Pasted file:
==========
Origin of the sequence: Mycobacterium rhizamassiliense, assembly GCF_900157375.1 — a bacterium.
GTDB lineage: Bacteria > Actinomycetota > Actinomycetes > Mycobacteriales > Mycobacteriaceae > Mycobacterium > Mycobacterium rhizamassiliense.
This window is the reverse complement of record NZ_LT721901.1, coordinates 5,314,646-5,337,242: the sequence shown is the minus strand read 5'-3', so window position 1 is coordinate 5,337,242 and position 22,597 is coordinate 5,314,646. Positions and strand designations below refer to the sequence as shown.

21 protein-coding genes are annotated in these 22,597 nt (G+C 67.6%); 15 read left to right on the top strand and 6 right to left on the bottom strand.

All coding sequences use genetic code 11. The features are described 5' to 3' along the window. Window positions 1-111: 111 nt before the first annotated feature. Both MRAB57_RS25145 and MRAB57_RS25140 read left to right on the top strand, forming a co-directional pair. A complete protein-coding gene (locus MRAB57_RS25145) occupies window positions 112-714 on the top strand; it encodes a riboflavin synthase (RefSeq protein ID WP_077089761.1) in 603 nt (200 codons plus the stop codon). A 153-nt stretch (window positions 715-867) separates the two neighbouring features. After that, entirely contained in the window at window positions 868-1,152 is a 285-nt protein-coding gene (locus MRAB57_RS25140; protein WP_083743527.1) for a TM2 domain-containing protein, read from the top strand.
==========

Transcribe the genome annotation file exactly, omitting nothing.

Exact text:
Origin of the sequence: Mycobacterium rhizamassiliense, assembly GCF_900157375.1 — a bacterium.
GTDB lineage: Bacteria > Actinomycetota > Actinomycetes > Mycobacteriales > Mycobacteriaceae > Mycobacterium > Mycobacterium rhizamassiliense.
This window is the reverse complement of record NZ_LT721901.1, coordinates 5,314,646-5,337,242: the sequence shown is the minus strand read 5'-3', so window position 1 is coordinate 5,337,242 and position 22,597 is coordinate 5,314,646. Positions and strand designations below refer to the sequence as shown.

21 protein-coding genes are annotated in these 22,597 nt (G+C 67.6%); 15 read left to right on the top strand and 6 right to left on the bottom strand.

All coding sequences use genetic code 11. The features are described 5' to 3' along the window. Window positions 1-111: 111 nt before the first annotated feature. Both MRAB57_RS25145 and MRAB57_RS25140 read left to right on the top strand, forming a co-directional pair. A complete protein-coding gene (locus MRAB57_RS25145) occupies window positions 112-714 on the top strand; it encodes a riboflavin synthase (RefSeq protein ID WP_077089761.1) in 603 nt (200 codons plus the stop codon). A 153-nt stretch (window positions 715-867) separates the two neighbouring features. After that, entirely contained in the window at window positions 868-1,152 is a 285-nt protein-coding gene (locus MRAB57_RS25140; protein WP_083743527.1) for a TM2 domain-containing protein, read from the top strand.